2019 in Pixels and on Stage

It hasn’t all been writing and commuting and writing this year. Though, to be honest, what year ever is?


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Enjoyed on the big screen:

Honourable mentions: Captain Marvel for being smart and fun; Shazam! for being funny; High Life for leaving this viewer grinning and unable to explain why; and Jojo Rabbit for pulling one of a hat.


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Lapped up on the small screen:

Honourable mentions: the final, ultimately disappointing, season of Game of Thrones; The Leftovers, whose first season was a cracker; and The Crown, seasons one to two binged in the month of December, leaving the phrase “thenk yew” as a verbal handgrenade in Fortress Mamea.

Promotional pic for Q Theatre season
Ahi Arunaharan’s My Heart Goes Thadak Thadak, Q Theatre. Pic from 13thfloor.co.nz.

On stage:

  • Red Leap Theatre’s Owls Do Cry
  • Ahi Arunaharan’s My Heart Goes Thadak Thadak
  • Whangārei Music Society’s production of Rent
  • White Man Behind a Desk: Party at the End of the World
  • Matthew Loveranes’ MoodPorn
  • Northland Youth Theatre’s production of Romeo and Juliet

Honourable mentions: Victor Rodger’s Club Paradiso, Bleeding Black, and Black Grace: Dark Matter.

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KINGSWOOD: post-reading


By SicbirdOwn work, CC BY-SA 4.0, https://commons.wikimedia.org/w/index.php?curid=39196356

After a two-day workshop under the direction of Katie Wolfe and Ahi Karunaharan, with dramaturg Jo Smith providing overwatch, Kingswood was read by Jason Te Kare, Louise Tu’u, Joy Vaele, and Jason Wu on a warm Wednesday evening in Balmoral, Auckland.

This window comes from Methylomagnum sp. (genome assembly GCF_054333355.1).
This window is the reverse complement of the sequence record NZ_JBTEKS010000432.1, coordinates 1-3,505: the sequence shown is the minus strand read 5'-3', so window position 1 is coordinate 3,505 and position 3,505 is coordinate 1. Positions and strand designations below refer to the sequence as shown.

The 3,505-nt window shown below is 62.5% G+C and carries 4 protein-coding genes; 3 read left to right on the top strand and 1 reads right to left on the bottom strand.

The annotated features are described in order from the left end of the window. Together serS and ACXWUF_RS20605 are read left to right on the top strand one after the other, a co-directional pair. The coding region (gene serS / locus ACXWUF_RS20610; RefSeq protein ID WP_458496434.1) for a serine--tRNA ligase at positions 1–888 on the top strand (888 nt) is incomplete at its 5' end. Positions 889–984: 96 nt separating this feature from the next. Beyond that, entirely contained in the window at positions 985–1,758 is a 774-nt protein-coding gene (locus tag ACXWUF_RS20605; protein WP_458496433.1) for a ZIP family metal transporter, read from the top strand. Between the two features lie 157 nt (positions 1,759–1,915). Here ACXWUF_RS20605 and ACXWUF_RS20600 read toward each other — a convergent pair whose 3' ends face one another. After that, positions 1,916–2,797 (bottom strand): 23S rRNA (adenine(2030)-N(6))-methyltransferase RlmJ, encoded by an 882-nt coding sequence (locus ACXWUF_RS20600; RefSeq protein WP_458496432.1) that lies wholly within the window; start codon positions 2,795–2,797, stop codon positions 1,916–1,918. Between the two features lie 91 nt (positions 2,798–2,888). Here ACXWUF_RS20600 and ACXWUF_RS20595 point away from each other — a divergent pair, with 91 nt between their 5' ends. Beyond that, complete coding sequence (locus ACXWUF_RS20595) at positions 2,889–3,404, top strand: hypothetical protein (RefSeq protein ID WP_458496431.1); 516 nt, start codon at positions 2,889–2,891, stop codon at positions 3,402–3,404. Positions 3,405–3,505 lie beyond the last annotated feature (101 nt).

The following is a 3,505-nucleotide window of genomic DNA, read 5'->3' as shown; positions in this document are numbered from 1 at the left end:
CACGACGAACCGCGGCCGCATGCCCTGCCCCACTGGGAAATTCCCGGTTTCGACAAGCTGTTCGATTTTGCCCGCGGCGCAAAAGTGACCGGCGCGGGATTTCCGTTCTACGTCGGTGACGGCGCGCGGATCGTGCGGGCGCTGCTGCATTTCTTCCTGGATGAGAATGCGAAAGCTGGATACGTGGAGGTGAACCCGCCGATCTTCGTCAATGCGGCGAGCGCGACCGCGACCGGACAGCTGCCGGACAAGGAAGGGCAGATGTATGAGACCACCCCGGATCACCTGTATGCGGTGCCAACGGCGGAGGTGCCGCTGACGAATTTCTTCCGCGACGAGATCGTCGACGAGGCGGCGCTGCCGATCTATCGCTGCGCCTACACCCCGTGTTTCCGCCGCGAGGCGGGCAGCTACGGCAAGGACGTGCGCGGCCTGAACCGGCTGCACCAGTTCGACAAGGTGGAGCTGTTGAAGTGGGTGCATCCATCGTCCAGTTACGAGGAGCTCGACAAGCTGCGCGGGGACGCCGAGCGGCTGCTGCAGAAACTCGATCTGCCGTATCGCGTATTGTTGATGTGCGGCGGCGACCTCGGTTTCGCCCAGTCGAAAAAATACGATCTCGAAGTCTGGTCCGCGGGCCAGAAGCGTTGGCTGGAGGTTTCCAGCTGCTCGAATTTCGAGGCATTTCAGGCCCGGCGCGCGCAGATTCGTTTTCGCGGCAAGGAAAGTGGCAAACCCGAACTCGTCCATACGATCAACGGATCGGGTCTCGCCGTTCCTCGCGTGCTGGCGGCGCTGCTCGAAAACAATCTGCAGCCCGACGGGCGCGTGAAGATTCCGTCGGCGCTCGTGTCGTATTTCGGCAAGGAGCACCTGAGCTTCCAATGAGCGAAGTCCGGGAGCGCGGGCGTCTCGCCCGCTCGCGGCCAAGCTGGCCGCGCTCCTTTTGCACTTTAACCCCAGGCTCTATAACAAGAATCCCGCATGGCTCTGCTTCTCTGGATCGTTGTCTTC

The audience laughed in the right places, their applause was gratifying, and the Q-and-A that followed was enlightening for all present. Afterwards, it was nice to chat with individual audience members like: Auckland Theatre Company artistic director Colin McColl; Bright Star and Pasefika playwright and Playmarket respresentative Stuart Hoar; the indomitable Webmistresse (retired) and her husband; Luncheon and Officer 27 playwright Aroha Awarau; screenwriter Kathryn Burnett; and Titirangi Theatre stalwart and early supporter of the work Duncan Milne.

During the two-day workshop, these four words  were used to describe "Kingswood" — and upon hearing them I felt inordinately proud.
During the two-day workshop, these four words were used to describe “Kingswood” — and upon hearing them I felt inordinately proud.

Where to from here?

I have no idea.

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